Novelist Suzanne Berne’s book Missing Lucile: Memories of the Grandmother I Never Knew chronicles her search for meaning in her family’s history.
The experience is one that is familiar genealogists and family historians. It might also be a cautionary tale they would be well to examine.
At the heart is her grandmother, Lucile, who died of cancer in her early forties. However, her father, a very young boy at the time, always believed that his mother had abandoned him. He said, “We were told she was gone. No one ever said where.”
Berne decided that her missing grandmother was "the Rosetta stone by which all subsequent family guilt and unhappiness could be decoded.” She set out to unlock the family secrets by discovering what she could about Lucile’s story.
The result leads Julie Myerson, British novelist, book reviewer for the BBC, to comment in her New York Times Book Review, “…this is my kind of book. Why, then, did I find it so arduous?”
The answer lies in Berne’s decision to tell the story not as a novelist, but as a journalist or historian might do it. She commits herself to creating a factual account of the family’s history. She does imagine what might have happened or have been said on occasions where all of the facts can’t be discovered. But each time, she stops the narrative to tell her reader what she’s doing.
The string of cautions and qualifiers leads Myerson to say, “I began to dread the sight of another lumpen passage dotted with Berne’s increasingly repetitive what-ifs and perhapses.”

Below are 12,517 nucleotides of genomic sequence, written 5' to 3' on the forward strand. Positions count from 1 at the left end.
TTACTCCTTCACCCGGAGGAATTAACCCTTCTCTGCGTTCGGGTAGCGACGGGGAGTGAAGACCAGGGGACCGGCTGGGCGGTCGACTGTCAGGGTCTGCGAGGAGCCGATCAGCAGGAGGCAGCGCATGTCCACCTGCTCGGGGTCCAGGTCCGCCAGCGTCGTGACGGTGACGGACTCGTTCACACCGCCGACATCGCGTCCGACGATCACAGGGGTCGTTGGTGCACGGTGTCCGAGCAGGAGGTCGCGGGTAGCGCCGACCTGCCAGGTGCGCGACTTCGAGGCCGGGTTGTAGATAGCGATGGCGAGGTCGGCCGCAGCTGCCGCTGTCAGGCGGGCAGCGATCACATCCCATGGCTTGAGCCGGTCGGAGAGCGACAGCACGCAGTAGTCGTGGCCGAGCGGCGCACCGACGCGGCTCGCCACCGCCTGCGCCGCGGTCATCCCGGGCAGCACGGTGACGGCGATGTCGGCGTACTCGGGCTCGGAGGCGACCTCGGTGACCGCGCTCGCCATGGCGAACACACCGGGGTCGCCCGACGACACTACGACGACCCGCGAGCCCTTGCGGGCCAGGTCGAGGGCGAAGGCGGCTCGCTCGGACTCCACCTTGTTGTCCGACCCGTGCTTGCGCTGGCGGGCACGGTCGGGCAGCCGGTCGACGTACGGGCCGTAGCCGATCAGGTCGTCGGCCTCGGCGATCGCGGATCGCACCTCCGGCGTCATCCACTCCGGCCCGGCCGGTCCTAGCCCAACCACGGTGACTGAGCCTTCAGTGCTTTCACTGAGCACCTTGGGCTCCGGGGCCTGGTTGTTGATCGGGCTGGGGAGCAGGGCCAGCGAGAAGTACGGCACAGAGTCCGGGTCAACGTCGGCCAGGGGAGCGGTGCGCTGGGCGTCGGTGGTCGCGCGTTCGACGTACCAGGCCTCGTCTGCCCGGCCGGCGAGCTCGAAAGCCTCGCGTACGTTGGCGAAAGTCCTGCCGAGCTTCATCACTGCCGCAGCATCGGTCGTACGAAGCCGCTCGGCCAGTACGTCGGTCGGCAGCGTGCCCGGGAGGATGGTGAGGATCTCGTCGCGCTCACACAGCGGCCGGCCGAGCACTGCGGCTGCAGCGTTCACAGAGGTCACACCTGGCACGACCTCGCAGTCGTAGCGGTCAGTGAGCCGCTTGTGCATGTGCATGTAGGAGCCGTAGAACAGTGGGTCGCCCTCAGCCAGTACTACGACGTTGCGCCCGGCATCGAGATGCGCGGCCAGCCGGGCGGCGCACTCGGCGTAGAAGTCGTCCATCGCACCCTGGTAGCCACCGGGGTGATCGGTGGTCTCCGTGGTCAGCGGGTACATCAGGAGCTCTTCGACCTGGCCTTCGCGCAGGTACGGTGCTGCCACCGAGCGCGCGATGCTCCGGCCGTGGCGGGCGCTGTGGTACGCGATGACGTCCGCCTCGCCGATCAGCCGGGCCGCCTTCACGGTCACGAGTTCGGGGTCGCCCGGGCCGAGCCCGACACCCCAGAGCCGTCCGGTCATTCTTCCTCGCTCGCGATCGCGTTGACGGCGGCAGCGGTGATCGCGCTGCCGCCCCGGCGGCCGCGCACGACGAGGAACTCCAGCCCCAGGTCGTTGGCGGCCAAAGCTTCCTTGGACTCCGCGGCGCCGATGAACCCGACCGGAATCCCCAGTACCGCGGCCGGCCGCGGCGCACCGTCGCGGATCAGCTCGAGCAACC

That’s too bad. There is another way.
Myerson said, “Berne has said that she originally thought of writing her grandmother’s life as a novel, and you can see why. She’s a first-rate fiction writer, and the passages where she quits her detective-style ruminating and allows herself to bounce off on some imaginative tangent are by far the most vivid and successful in the book. Skies and flowers burst to life. History turns from black and white into techni-color. You can smell the air, feel the breeze on your cheek. People have conversations that sound credible and alive. Who cares if they didn’t happen exactly as they’re written?”
This is a lesson for family historians. Family history is not academic history. The goal is to bring ancestors to life, and draw the reader into your book, by telling their stories. The factual record is often incomplete, with gaps that can only be filled by using inference and imagination to round out the story.
We can see these techniques of creative-nonfiction employed by masters in books like Tom Wolfe’s The Right Stuff, Norman Mailer’s The Executioner’s Song, Joyce Carol Oates’ On Boxing and George Plimpton’s Paper Lion.
Lee Gutkind, author and professor at Arizona State University, who Vanity Fair dubbed “the Godfather” of creative non-fiction explains, “…creative nonfiction” precisely describes what the form is all about. The word ‘creative’ refers simply to the use of literary craft in presenting nonfiction—that is, factually accurate prose about real people and events—in a compelling, vivid manner. To put it another way, creative nonfiction writers do not make things up; they make ideas and information that already exist more interesting and, often, more accessible.”
When you write your own family history consider employing the techniques of creative-nonfiction to tell your family’s stories. It will make the experience for your readers much more lively and interesting than relying only on what can be drawn from the facts. You can preserve the documentation by listing source material for the factual record in an appendix, for those who want to read it.